Does Enhanced Metadata Enhance Book Sales?
June 24, 2012 by Thad McIlroy
In my last post I introduced the recent (January 2012) book industry white paper called The Link Between Metadata and Sales. It was researched and written by staff at Nielsen Book based on 2011 sales data from over 70 countries, notably the UK (and Europe), Australia and South Africa. The paper is essential reading for everyone interested in the future of book publishing.
Metadata mavens make a distinction between basic or “core” metadata and more information-rich “enhanced metadata”. In my last post I focused on the most important element of basic metadata: a picture of the book cover. Even at the postage stamp size common to ecommerce sites, a picture is worth a thousand words…and, on average, five times the sales volume.
The image to the left is from the paperback edition of Gabrielle Roy’s The Road Past Altamont. It doesn’t succeed online but then it wasn’t designed for that purpose. Most books available online were designed before ecommerce took the lead in book reselling. But most book covers work well at small sizes. At the same time designers are learning how to optimize cover design for the reduced real estate of ecommerce sites.
Beyond Basic Data: Enhanced Metadata
Definitions for enhanced metadata vary and no one has declared a standard for the term. Presenting at Digital Book World in 2011, BookNet’s Noah Genner recommended that publishers include country of author, regional code, links to external sites, table of contents, jacket copy and/or blurbs, excerpts, reviews, prizes and both national and local media mentions.
Bowker aggregates three types of title data: core, descriptive and enriched (although elsewhere it refers to “enhanced”). Descriptive data includes language of publication and page count. Enriched metadata is well-described as “the marketing information that allows your users to decide if they want to read or purchase it. Think of it as providing an in-store browsing experience to a reader. In that environment, they are able to flip through the pages of your book, read the back cover, or scan the first chapter. Browsers become potential buyers as they have the opportunity to discover if your book is right for them.”
For the purposes of its white paper, Nielsen considered four categories of enhanced metadata: the short description (350 characters), long description, review, and author biography, and then quickly proclaimed victory for enhancement.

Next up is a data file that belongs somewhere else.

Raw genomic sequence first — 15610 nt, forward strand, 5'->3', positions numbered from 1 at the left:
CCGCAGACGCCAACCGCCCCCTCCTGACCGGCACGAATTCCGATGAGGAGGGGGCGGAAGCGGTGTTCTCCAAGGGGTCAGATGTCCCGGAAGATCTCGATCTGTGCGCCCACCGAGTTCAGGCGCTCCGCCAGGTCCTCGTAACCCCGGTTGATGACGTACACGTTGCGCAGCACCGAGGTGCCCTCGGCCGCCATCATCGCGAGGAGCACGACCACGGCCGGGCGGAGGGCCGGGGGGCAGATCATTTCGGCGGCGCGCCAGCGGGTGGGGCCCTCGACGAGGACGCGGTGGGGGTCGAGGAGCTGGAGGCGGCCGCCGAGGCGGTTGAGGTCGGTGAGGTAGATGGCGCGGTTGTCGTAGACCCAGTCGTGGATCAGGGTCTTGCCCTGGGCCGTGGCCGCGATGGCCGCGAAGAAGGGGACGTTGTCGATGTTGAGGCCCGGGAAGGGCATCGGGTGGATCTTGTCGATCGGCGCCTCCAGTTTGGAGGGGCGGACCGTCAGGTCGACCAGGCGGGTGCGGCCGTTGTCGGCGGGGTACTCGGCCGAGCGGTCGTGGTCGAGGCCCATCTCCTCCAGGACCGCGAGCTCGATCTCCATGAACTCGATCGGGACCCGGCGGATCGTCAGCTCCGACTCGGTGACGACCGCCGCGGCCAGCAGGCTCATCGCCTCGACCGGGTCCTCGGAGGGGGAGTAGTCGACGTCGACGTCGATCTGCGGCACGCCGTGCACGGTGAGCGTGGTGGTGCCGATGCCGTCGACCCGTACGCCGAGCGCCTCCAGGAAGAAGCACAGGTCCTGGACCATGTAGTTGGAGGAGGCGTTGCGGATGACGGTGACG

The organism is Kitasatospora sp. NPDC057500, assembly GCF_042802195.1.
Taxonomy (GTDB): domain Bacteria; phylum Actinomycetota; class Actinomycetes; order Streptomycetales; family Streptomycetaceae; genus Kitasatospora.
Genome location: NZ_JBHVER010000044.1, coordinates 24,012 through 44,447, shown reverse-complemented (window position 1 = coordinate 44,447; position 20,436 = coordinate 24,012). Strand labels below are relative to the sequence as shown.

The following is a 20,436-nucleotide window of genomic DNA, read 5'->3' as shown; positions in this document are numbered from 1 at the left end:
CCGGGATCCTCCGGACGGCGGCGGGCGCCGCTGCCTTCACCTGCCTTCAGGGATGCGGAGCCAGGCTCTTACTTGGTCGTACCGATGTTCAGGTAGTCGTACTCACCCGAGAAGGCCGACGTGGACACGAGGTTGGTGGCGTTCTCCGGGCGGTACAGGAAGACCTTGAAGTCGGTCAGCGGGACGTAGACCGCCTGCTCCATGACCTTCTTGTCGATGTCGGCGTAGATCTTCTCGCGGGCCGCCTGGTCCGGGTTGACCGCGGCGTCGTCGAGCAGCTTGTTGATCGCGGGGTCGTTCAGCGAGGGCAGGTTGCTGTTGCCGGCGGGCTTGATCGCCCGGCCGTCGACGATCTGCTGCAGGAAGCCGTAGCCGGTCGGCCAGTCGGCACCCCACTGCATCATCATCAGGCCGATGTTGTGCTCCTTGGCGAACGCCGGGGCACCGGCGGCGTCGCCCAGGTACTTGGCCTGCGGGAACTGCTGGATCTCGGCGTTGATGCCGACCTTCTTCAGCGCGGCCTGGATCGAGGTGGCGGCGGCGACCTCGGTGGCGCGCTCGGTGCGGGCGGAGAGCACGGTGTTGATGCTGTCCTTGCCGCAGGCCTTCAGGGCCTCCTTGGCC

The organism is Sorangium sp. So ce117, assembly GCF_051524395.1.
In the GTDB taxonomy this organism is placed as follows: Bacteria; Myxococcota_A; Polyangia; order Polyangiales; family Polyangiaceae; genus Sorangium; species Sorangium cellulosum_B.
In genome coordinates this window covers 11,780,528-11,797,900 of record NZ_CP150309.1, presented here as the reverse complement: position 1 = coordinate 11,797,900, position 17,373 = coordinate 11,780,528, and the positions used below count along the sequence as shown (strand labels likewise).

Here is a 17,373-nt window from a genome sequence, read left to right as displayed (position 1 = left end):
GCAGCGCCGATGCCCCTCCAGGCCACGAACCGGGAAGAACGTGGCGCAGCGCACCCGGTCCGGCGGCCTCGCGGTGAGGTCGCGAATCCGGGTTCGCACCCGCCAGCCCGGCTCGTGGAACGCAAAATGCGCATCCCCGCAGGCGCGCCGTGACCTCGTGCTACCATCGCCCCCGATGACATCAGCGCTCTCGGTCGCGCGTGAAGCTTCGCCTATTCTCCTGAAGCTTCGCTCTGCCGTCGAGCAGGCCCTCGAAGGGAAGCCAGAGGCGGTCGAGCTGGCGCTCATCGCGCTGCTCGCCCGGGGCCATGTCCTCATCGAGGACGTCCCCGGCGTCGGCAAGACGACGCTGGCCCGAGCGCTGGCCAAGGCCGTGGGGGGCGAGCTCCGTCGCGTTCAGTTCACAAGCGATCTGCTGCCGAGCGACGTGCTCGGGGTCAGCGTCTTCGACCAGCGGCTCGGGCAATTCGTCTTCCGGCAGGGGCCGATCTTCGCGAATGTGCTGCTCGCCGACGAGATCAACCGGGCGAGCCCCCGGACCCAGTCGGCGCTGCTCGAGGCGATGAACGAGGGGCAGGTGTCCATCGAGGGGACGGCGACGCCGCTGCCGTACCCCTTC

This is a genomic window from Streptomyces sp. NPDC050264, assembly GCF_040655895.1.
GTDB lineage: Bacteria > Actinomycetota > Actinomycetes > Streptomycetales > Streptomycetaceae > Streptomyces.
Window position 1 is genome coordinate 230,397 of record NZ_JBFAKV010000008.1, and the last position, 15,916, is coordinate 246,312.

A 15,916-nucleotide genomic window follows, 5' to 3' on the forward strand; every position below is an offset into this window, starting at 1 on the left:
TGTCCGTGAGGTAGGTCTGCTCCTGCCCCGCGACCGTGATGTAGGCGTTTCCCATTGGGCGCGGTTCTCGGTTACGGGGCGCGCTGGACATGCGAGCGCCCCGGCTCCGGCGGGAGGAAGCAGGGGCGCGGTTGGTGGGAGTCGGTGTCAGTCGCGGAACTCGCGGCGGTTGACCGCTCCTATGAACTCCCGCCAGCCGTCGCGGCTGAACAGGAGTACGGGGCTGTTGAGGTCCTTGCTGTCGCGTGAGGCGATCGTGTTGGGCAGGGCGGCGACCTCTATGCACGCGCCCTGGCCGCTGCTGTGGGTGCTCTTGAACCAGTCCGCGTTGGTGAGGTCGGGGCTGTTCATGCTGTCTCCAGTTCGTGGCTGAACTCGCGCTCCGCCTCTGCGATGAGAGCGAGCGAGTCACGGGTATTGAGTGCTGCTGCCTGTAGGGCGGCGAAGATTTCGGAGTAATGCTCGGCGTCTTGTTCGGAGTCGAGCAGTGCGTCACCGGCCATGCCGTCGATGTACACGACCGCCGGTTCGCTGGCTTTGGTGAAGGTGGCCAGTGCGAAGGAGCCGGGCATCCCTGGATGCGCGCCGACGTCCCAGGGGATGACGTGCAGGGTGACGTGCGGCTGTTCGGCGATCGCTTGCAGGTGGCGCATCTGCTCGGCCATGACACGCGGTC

The graph above is intended to demonstrate that the more the enhancement the higher the sales. Except it doesn’t. In this illustration you see that adding just one of four fields decreases sales, and that two fields makes things still worse. Only the third and fourth enhanced fields produce results (apparently without distinguishing which of the four are most potent).
As the authors acknowledge, “it is difficult to separate cause and effect.” Assigning cause and effect is a big challenge when interpreting the results of this study. Do books sell because they have rich metadata? Or are the most promising titles rewarded with great metadata as part of the extra attention that publishers customarily provide their most promising contenders?
The chart above, Figure 2.3 in the white paper, is the only attempt to look at the most successful sellers and how they differ from the average. Apparently none of the top 100 bestsellers lacked all four enhanced elements and 48/100 had all four elements. The “all four” percentage drops to just over 20% for the 5001+ sellers. Surprisingly less than 5% of that group lacked for any of the enhanced fields.
What struck me as most damming to the arguments in the report is the comparison above to the “offline” (i.e. in a bookstore or other brick and mortar retailer) versus online sales. The authors take a stab at explaining away the aberration of the negative offline impact of adding just one or two of the four possible enhanced fields, explaining that “the highest selling titles within this group are mostly children’s activity books, annuals and well established brands.” Perhaps so. But the chart also seems to show that these titles were top sellers anyway, so the appearance of enhanced metadata might be more effect than cause.
There’s so much more to the white paper — lots of food for thought, and some for disagreement. Nielsen has offered publishers important insights on the value of title metadata.
We still need to ascertain exactly which types of metadata are most powerful for authors and publishers. As Amazon.com and other online booksellers continue to enhance the features and the space they devote to enhanced metadata the opportunity increases for publishers to focus their online sales.